Soccer is much more than a sport in these cosmopolitan cities
The power of soccer moves people. Not only does the world’s favorite sport move fans emotionally, it also moves them out of their chairs, out of their homes, and often out of their countries, to experience the one-of-a-kind sensation that only the world’s greatest stadiums can provide.
And for true soccer fans -- regardless of the team you cheer for -- there are some you simply cannot miss.
Maracanã Stadium in Río de Janeiro, Brazil
Rio de Janeiro, lined with its iconic black and white mosaic sidewalks, is built on one of the most breathtaking coastlines in the world. From Ipanema to Copacabana, the unforgettable ambience offers idyllic views of the ocean lapping at the feet of mountains. Elements of the beautiful game, or the jogo bonito, live on the sands of these beaches in the form of Futevolei, a sport that combines the skillsets of volleyball and soccer.
Brazilians have always had a love affair with soccer. A tribute to this passionate love is the Maracanã Stadium, which was built as a temple to the sport.
The famed statue of Cristo Redentor overlooks the stadium, where players like Ronaldinho and Ronaldo went from rookies to legends. Not only is it one of the largest structures of its kind in South America, but is also the home to Pelé’s legendary 1000 th goal in 1969.
If you are looking to spend time in Río de Janeiro to witness the next wave of future soccer legends, a great option is the JW Marriott Hotel Rio de Janeiro. The luxury hotel offers elegant accommodations and sweeping views of Copacabana beach.
The Bombonera in Buenos Aires, Argentina
Buenos Aires, the glamorous Argentine metropolis, is a hub of vibrant architecture, bustling restaurants, and a passionate culture that brought tango to the world.
La Boca, one of the city’s neighborhoods, represents Buenos Aires’ cultural richness particularly well. The colorful streets are alive with local music and an infectious energy that lead all the way to Diego Maradona’s old stomping grounds, La Bombonera. At the famed stadium soccer fans will discover the Pasión Boquense Museum, a magnet for true admirers of the sport.
Gameday in “La Bombonera” is a unique experience, filled with colorfully painted faces shouting out emphatic chants. These fans also sing hinchas, which are wildly creative remixes of popular, contemporary songs that reflect the fans’ loyalty to their team.
The architecture of the stadium itself is a unique attribute as three sections are built almost vertically, putting fans as close as possible to the action.
For those wishing to participate in this unforgettable energy, the Sheraton Buenos Aires Hotel & Convention Center offers stunning views of Buenos Aires right in the heart of the city’s action and culture.
Centenario Stadium in Montevideo, Uruguay
Montevideo is recognized for its easy-going lifestyle, where quaint neighborhoods meet miles of beautiful, sandy beaches. To discover the city’s diverse environment, take a stroll along La Rambla, the longest continuous sidewalk in the world.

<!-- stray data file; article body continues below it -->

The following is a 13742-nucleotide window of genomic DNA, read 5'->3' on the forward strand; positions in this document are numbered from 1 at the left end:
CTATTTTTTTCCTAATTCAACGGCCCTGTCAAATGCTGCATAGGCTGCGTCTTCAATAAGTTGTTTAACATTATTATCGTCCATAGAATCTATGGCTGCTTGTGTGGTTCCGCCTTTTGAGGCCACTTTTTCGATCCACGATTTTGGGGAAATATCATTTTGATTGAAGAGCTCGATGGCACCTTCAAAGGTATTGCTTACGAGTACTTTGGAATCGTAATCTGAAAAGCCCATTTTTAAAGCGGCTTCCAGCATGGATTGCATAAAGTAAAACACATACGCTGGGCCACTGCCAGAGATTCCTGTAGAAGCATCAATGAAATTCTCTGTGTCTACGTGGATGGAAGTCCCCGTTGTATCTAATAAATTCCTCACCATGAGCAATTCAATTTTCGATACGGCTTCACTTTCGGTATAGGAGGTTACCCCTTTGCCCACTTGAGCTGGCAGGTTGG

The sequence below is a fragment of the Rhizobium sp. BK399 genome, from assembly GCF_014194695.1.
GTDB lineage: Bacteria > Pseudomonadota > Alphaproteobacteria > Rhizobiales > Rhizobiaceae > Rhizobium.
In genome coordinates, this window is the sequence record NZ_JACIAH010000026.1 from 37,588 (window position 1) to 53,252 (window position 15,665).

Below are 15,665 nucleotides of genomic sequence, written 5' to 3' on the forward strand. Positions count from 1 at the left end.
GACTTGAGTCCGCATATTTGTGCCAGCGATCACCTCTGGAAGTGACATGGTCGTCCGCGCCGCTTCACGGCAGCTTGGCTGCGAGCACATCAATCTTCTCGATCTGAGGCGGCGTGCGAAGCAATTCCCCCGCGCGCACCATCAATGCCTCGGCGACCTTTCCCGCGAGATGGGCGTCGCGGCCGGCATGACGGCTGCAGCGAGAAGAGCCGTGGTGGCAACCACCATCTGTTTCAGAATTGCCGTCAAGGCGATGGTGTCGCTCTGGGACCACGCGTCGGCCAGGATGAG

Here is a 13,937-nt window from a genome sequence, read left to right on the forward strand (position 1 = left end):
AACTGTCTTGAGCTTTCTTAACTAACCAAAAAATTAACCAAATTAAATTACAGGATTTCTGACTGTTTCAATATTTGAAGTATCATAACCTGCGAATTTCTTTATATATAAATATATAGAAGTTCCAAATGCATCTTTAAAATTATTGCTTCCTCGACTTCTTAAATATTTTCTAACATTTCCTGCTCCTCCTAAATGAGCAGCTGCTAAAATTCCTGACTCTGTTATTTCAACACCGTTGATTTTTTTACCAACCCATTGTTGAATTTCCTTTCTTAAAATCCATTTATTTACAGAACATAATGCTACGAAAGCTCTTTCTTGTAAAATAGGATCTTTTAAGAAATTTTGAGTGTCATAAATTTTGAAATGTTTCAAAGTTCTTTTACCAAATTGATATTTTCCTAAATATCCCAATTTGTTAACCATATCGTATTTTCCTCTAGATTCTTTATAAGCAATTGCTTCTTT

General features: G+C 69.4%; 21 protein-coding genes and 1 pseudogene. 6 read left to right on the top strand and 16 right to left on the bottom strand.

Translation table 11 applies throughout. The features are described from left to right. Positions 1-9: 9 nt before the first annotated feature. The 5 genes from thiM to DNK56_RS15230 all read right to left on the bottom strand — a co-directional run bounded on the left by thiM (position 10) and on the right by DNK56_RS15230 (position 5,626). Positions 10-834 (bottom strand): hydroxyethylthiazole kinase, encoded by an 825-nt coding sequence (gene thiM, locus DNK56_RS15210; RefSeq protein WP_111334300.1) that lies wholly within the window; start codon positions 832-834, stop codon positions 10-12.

Despite these moments of tranquility, the love for soccer that runs through Uruguayan veins is fervent and passionate in nearly all parts of Montevideo.
This passion developed after the population experienced exponential growth in the early 20 th century. Soccer gave many immigrants their own identity and further united them, serving as a common interest among the new citizens.
This history is on display in the Centenario Stadium, the site of the first World Cup in 1930. Here, soccer fans can not only witness today’s highest echelons of soccer talent, but also delve into Uruguayan soccer’s rich past, at the adjoining Museo del Fútbol.
Ideal for world travelers, the Aloft Montevideo Hotel boasts modern facilities and is located only a few minutes away from La Rambla and Centenario Stadium.
Estadio Azteca, Mexico City, Mexico
Mexico City is one of the most fascinating capital cities in the world, offering incredible diversity forged through a long history stretching back to ancient times. There is much to see, and many ways to see it. Visitors can experience the city on bicycle, for example, riding through beautiful streets like the Paseo de la Reforma. They can also visit spectacular museums like the Museo del Templo Mayor to appreciate the remains of the original Aztec city of Tenochtitlan. However, perhaps no aspect of Mexican culture is quite loved as much as soccer. Mexico City is home to three major professional teams and an iconic stadium, known as Estadio Azteca. A pilgrimage to Estadio Azteca is a required stop for soccer fans and curious travelers alike. With a capacity of 105,064 people, the stadium is one of the largest in the world.
Estadio Azteca is home to one of the greatest moments in soccer history, the Hand of God goal, infamously scored by Diego Maradona against England in the World Cup of 1986.
Watching a match at the Azteca is a one-of-a-kind experience true soccer fans should not miss.
A good option for soccer pilgrims is the St. Regis Hotel Mexico City, located at the center of the capital, a vibrant area ideal for exploring.
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Regardless of where the pilgrimage takes you, you are sure to discover an array of soccer experiences throughout Latin America. From the historic grounds of Maracanã to the bright lights of Estadio Azteca, each soccer mecca moves fans in a unique way, immersing them in the rich history of the game.
Marriott International, Caribbean & Latin America